I stomped over to the register and shanghaied an employee right out from under another customer and asked him where the class was. To my surprise he abandoned the other customer and led me out of the shop, through an alley, and into an adjoining apartment building. All the while I groused in an exceedingly petty and sniveling manner about how I had been TOLD THE WRONG THING by another Mothership employee and now had missed precious class time. To his credit, he didn't let it faze him, and assured me that I hadn’t missed much. I lightened up a bit realizing I was being unfair, and that I had no right to take out my annoyance on him—since he had basically left someone else in the lurch to make sure I got to the class. I can be unreasonable at times.

I am happy to report that the room did not in any way resemble my anxiety dream. It was far from the madding crowd and there were chairs for everyone. The instructor welcomed me and told me they were just getting started. She was wearing the sweater we are all making, and I have to say it is not exactly the prettiest thing I have ever seen, but since I’m looking on this as the project that will determine whether I have any sort of future in knitting, I think it’s important not too attempt anything too tricky.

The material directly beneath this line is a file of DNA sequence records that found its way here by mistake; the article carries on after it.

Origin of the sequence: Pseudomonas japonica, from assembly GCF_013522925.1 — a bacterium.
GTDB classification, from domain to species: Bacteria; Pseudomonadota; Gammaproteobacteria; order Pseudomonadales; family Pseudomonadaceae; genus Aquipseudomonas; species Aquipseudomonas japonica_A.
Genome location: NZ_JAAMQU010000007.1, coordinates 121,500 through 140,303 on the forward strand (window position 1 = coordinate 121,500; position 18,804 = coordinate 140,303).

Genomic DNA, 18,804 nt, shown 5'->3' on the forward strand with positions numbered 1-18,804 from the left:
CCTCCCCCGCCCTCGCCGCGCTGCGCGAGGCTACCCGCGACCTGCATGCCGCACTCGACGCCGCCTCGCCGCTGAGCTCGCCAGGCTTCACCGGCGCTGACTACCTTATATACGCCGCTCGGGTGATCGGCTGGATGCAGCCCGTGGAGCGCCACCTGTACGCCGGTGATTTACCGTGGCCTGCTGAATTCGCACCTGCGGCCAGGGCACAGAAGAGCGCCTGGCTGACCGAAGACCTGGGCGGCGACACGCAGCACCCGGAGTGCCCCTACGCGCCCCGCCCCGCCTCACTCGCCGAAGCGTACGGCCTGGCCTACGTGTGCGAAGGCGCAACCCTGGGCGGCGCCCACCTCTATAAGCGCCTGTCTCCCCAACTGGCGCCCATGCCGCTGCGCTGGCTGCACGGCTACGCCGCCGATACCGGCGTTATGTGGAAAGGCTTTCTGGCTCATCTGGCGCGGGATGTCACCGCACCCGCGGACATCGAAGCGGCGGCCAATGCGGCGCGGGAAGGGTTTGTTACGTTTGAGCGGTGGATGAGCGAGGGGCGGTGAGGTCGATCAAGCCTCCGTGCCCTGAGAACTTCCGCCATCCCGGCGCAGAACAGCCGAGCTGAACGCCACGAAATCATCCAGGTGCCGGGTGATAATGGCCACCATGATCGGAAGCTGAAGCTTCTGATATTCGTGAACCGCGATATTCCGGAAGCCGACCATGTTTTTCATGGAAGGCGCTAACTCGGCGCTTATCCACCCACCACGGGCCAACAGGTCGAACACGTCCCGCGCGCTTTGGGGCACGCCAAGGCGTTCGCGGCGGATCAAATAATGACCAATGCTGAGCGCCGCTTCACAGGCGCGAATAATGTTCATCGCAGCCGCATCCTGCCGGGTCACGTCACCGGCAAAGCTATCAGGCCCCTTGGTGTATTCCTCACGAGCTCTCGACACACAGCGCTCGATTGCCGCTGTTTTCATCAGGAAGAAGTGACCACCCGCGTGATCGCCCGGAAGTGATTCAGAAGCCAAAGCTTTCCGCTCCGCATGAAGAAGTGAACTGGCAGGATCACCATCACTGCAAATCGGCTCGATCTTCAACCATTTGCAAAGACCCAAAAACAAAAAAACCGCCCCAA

Everyone was in the process of knitting up a gauge swatch, so I tried to catch up. Still flustered, I ended up casting on incorrectly (just call me Charlie), and had to start over. My only solace was that the entire class consists of Nervous Nellies (and one Nervous Ned). None of us seems to have any confidence that in three weeks we will have a finished sweater--let alone something that we’d actually be able to wear in public. The instructor, though, is excellent. An encouraging, cheerful woman with infinite patience and a pleasant southern accent, she never tired of showing the same step over and over again to anyone who hadn’t gotten it the first time, which is to say, every single one of us.